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Obama Gives His Final State of the Union

President Barack Obama outlined his administration's achievements and his vision for the future in his seventh - and last - State of the Union Address. His parting words to the country called for unity saying he was, "optimistic that unarmed truth and unconditional love will have the final word".

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Vice President Joe Biden and House Speaker Paul Ryan of Wis., listen as President Barack Obama gives his State of the Union address to a joint session of Congress on Capitol Hill in Washington, Tuesday, Jan. 12, 2016. Susan Walsh / AP

Throughout his speech, President Obama spoke of what still needed to be done: "fixing a broken immigration system. Protecting our kids from gun violence. Equal pay for equal work, paid leave, raising the minimum wage. All these things still matter to hardworking families; they are still the right thing to do; and I will not let up until they get done." Mr. Obama mentioned immigration or immigrants five times in his final State of the Union.

He also used the opportunity to remind the country of his administration's achievements; from insuring 18 million people through the Affordable Care Act to adding 14 million new jobs. "We’re in the middle of the longest streak of private-sector job creation in history," said Obama.

The parties still have their differences in foreign policy regarding Cuba, and Mr. Obama argued that after "fifty years of isolating Cuba" and following a policy that has failed to promote democracy there it was time to recognize that the Cold War is over and to "lift the embargo."

The President outlined 4 big questions he said the country has to answer: how to give everyone a fair shot at opportunity and security in the new economy, how to make technology "work for us, and not against us," especially on climate change, how to keep America safe and leading the world without "becoming its policeman" and finally, how to make "our politics reflect what’s best in us, and not what’s worst."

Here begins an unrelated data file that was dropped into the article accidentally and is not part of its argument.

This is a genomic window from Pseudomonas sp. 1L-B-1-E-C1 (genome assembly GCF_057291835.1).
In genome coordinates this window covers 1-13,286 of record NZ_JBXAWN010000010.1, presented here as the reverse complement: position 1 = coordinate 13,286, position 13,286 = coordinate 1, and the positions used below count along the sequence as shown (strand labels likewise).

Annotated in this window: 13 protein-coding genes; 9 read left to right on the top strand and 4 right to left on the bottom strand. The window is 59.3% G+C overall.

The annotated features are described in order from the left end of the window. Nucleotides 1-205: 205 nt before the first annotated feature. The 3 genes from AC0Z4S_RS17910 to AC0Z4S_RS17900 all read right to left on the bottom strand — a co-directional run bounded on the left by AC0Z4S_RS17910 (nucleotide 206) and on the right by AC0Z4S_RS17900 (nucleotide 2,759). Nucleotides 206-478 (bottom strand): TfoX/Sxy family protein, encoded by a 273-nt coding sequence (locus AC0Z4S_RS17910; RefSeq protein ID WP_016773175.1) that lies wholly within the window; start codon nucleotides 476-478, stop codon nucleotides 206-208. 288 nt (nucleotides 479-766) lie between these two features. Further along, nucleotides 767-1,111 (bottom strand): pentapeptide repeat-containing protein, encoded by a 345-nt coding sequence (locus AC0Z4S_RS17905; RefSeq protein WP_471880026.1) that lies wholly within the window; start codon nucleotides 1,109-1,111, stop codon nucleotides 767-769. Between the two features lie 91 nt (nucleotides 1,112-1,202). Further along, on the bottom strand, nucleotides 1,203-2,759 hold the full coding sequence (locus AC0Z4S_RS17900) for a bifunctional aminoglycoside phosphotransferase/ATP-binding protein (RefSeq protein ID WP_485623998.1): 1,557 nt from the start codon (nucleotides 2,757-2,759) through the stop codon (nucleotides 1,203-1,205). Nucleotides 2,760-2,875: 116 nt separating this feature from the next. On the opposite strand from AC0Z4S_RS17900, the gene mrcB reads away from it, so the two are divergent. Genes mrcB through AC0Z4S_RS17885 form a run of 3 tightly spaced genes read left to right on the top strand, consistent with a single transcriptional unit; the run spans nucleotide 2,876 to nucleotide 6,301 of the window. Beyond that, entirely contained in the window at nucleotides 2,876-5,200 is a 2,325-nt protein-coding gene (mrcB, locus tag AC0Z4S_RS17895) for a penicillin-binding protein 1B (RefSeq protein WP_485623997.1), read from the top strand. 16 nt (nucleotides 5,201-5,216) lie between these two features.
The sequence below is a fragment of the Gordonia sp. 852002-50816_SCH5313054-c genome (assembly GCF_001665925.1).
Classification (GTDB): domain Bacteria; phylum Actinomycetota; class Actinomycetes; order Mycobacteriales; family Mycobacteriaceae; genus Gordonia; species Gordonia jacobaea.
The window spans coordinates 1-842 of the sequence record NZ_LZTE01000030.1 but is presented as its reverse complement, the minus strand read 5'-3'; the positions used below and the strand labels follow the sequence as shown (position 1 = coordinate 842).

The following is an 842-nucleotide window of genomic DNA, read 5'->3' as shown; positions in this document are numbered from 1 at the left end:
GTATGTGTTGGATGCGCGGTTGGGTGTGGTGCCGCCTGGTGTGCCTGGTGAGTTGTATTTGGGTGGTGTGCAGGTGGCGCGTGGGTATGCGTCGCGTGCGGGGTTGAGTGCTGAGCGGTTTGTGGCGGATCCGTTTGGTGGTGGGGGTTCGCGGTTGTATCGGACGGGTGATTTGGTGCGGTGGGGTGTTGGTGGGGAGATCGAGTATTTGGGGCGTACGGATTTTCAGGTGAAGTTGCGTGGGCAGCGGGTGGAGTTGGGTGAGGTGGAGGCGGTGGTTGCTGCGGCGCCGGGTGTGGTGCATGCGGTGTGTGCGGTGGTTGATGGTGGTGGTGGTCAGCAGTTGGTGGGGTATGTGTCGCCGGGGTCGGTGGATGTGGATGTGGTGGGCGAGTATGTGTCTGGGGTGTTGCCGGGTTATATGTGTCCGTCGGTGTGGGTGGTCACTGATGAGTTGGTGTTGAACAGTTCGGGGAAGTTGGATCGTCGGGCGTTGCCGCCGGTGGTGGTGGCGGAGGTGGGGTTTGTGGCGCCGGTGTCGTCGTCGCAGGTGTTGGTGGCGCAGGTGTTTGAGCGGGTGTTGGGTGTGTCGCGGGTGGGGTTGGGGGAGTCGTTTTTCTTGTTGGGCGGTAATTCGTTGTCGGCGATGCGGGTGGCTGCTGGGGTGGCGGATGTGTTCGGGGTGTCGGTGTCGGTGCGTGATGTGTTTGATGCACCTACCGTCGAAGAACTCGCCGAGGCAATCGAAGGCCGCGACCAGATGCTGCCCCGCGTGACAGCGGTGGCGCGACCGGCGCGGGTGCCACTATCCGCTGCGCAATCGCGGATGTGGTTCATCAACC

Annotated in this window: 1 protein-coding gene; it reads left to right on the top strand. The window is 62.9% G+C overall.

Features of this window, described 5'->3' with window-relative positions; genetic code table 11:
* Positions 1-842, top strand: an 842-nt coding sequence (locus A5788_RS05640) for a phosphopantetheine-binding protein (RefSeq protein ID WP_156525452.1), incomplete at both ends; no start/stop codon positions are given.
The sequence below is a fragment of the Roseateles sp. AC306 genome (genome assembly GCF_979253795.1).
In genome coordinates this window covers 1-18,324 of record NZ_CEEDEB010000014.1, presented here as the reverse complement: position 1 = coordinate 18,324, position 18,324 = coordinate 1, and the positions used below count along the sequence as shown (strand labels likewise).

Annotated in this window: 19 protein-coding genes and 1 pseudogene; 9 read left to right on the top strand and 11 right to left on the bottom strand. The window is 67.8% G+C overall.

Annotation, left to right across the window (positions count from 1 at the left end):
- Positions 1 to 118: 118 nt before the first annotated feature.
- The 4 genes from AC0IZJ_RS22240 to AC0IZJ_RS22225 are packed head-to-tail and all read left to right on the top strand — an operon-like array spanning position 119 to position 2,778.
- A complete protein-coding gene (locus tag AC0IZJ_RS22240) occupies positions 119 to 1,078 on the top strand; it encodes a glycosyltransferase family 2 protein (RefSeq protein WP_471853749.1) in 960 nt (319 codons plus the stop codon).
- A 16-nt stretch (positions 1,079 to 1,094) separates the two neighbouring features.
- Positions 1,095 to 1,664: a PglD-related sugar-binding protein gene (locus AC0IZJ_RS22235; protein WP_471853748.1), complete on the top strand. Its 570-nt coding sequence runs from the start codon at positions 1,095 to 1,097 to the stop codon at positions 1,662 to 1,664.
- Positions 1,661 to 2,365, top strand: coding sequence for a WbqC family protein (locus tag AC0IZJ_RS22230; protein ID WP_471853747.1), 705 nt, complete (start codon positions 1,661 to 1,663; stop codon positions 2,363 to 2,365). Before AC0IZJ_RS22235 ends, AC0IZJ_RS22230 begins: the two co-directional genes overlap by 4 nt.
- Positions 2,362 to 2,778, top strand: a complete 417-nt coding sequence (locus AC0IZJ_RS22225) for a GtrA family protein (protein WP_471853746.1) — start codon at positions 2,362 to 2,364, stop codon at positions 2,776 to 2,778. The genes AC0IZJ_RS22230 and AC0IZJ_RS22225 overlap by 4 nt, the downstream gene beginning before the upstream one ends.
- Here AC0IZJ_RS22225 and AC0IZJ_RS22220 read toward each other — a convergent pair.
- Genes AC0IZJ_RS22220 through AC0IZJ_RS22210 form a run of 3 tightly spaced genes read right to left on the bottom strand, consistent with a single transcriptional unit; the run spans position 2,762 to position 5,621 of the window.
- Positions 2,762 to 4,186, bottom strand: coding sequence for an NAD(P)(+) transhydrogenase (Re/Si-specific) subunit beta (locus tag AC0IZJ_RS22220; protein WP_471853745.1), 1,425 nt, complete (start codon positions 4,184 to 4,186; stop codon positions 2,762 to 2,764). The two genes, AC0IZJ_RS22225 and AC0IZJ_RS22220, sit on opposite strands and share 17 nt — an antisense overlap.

But Obama also used his last State of the Union address to throw a jab at the rhetoric surrounding the current political campaign, especially Donald Trump. Without saying Trump's name, the President said:"When politicians insult Muslims - that doesn't make us safer. That's not telling it like it is. It's just wrong. It diminishes us in the eyes of the world - it betrays who we are as a country."

Obama said one of the few regrets of this presidency is that the level of rancor has increased while he has been in office. "There’s no doubt a president with the gifts of Lincoln or Roosevelt might have better bridged the divide, and I guarantee I’ll keep trying to be better so long as I hold this office," said Obama.

Obama then pivoted to exhorting Americans to vote and participate, and urged a change in the system of redistricting so that it's not politicians who are picking their voters, and urged working to lessen the influence of money in politics, "so that a handful of families and hidden interests can’t bankroll our elections."

The President ended his last State of the Union with a hopeful note, saying the America he knows is "clear-eyed," "big-hearted" and "optimistic."

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